Granted, I'm completely ignoring the role of grades. But we all agree that grades aren't feedback – in our current system, we need to do both. So, isn't it possible to separate rubrics from grades and focus on developing quality rubrics AKA communicating our expectations as clearly as possible? If that's the case, then the folly lies in connecting rubrics to grades, rather than in rubrics themselves. If and when we connect rubrics to grades, there are other approaches we can take that are slightly more comfortable than the reductionist approach you shared above.

    I'm also troubled by your phrase “student-proof” rubrics. If I am to infer that you mean a rubric that works for all of your students, then why not develop the rubric with your students? Show them what quality looks like – use “real world” examples – from literature, from architecture, from NASA – and work with them to articulate what quality looks at varying degrees. The goal of a quality rubric is not to reduce or diminish in any way nor describe “perfect”, the top level should describe what students can reach for, performance that's better than what you would expect from a child at that point in their learning process and the bottom levels describe what you see in a new learner's attempt at a task, not all of the things they failed to do. If you are uncomfortable breaking down a learning task, than a holistic rubric may be a way to articulate your thinking for students.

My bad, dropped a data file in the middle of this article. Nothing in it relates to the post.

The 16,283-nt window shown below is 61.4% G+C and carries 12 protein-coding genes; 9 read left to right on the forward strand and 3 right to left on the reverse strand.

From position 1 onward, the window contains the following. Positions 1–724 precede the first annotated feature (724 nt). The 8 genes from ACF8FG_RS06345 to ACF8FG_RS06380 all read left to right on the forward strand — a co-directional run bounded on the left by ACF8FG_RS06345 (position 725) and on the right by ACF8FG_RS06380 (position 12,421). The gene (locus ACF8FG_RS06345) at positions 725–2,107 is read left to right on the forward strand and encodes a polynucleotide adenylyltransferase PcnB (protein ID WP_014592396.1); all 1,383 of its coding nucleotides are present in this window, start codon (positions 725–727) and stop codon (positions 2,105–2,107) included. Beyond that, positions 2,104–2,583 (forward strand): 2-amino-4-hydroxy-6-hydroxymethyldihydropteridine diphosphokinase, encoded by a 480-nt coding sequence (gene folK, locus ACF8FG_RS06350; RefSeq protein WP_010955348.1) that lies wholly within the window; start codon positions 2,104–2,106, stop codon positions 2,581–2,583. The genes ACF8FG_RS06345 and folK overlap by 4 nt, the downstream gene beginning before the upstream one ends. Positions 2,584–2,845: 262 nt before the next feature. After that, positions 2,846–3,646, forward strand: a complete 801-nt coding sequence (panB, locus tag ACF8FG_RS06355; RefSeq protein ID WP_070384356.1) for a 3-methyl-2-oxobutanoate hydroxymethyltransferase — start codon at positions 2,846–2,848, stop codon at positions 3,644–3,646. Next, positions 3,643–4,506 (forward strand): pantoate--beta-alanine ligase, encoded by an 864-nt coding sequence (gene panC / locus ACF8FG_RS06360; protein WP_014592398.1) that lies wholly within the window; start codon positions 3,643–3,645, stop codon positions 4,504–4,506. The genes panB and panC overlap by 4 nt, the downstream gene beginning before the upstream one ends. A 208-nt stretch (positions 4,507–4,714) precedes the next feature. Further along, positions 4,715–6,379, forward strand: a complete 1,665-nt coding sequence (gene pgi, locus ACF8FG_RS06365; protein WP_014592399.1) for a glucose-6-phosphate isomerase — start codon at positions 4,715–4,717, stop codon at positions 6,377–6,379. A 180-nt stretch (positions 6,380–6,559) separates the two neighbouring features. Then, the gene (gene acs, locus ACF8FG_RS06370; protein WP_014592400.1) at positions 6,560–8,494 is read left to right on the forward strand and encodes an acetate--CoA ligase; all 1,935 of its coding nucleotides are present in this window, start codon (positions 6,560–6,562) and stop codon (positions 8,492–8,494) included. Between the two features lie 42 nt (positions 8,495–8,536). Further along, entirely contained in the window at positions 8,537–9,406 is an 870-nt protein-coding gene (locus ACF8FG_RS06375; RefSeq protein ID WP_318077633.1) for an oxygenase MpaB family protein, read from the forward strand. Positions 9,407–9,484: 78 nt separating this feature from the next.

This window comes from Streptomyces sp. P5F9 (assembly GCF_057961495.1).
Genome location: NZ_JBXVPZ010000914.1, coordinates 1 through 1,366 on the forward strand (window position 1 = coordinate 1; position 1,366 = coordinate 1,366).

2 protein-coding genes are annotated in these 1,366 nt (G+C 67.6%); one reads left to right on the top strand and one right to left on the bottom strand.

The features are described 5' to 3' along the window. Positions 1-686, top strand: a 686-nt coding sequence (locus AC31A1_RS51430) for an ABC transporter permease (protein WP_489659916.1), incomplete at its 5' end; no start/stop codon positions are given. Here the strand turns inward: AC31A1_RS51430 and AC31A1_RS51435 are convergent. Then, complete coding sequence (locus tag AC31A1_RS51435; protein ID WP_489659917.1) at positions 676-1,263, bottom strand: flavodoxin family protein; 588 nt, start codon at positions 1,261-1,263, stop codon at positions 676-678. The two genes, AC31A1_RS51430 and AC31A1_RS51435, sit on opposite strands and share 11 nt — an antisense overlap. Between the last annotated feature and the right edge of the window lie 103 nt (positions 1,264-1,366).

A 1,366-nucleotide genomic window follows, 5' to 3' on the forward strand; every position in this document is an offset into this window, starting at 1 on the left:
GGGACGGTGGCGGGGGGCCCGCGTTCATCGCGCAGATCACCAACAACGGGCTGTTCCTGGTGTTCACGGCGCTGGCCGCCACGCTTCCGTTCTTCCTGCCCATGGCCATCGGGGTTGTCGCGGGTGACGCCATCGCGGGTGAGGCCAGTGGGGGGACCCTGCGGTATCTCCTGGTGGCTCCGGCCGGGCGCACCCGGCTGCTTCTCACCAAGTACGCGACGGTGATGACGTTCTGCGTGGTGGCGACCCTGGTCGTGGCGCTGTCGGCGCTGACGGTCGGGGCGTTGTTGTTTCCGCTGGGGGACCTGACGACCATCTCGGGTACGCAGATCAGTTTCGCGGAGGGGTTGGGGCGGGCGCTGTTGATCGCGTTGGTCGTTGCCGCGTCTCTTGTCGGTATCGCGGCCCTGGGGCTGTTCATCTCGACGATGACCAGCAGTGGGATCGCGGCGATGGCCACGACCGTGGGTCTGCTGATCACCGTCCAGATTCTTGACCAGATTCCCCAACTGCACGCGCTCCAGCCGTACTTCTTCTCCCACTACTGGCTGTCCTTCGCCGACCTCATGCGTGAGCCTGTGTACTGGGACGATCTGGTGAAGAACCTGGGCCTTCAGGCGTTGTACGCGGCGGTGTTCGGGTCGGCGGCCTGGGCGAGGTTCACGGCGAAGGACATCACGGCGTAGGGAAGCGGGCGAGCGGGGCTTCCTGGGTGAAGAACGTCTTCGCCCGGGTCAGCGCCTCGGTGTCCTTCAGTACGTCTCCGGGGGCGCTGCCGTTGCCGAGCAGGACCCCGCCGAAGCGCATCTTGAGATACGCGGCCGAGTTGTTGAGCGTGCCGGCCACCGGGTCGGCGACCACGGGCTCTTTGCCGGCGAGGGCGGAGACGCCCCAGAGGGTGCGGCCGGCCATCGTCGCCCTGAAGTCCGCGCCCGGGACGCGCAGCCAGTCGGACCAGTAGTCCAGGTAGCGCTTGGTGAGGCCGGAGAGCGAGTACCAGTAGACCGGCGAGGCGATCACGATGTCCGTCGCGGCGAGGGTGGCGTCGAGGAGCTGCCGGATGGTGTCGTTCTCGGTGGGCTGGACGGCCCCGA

Eventually, I go back to one question over and over again when I read criticisms of rubrics: If you're not using rubrics to communicate your expectations around quality, what are you using?

    When the response is “I tell them.” I ask a second question: What are you using for students to refer to when you're not around?

  • jasonflom

    I'm fortunate to teach in a school that does not assign grades in elementary school. Our system at this stage is much more in keeping with what your describe on your blog, For the Love of Learning. Observation, comment, response, and suggestions for improvement — very matter of fact, personalized, and focused in large part on formative assessment. In fifth grade our report cards address specific skill sets (rather than subject areas) on a 1-5 scale, but it is based on development rather than numerical percentage.